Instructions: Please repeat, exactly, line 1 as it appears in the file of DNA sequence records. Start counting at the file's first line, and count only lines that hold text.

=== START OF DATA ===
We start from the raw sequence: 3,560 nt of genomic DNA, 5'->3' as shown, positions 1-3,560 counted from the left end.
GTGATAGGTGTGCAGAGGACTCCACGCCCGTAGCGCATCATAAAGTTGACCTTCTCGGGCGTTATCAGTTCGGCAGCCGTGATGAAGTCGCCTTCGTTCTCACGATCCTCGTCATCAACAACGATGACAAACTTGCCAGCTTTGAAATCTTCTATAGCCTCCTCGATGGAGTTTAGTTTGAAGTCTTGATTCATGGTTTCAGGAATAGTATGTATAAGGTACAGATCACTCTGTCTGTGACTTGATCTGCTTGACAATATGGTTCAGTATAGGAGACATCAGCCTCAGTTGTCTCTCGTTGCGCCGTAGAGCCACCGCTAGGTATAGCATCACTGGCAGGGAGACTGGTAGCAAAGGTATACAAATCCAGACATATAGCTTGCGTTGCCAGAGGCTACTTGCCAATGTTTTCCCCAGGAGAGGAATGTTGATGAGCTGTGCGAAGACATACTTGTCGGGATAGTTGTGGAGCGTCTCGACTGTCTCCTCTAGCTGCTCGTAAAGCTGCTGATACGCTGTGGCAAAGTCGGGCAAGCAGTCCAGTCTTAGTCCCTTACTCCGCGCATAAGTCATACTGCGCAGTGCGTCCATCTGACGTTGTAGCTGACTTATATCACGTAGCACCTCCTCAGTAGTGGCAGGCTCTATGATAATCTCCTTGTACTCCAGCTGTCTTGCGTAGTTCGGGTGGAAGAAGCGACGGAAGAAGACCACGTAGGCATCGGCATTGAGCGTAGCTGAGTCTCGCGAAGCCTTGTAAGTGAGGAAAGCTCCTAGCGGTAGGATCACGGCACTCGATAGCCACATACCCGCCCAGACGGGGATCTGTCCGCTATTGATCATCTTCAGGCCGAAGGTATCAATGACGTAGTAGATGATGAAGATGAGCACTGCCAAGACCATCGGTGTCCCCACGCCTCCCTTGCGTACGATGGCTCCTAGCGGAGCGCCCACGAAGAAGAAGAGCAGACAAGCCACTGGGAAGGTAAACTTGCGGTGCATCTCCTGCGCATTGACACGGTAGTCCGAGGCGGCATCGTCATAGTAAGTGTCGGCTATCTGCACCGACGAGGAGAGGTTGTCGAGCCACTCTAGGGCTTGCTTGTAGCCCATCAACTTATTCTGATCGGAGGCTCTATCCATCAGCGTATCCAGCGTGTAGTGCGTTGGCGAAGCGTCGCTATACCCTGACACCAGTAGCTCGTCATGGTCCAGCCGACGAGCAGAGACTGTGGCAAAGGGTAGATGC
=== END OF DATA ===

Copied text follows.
We start from the raw sequence: 3,560 nt of genomic DNA, 5'->3' as shown, positions 1-3,560 counted from the left end.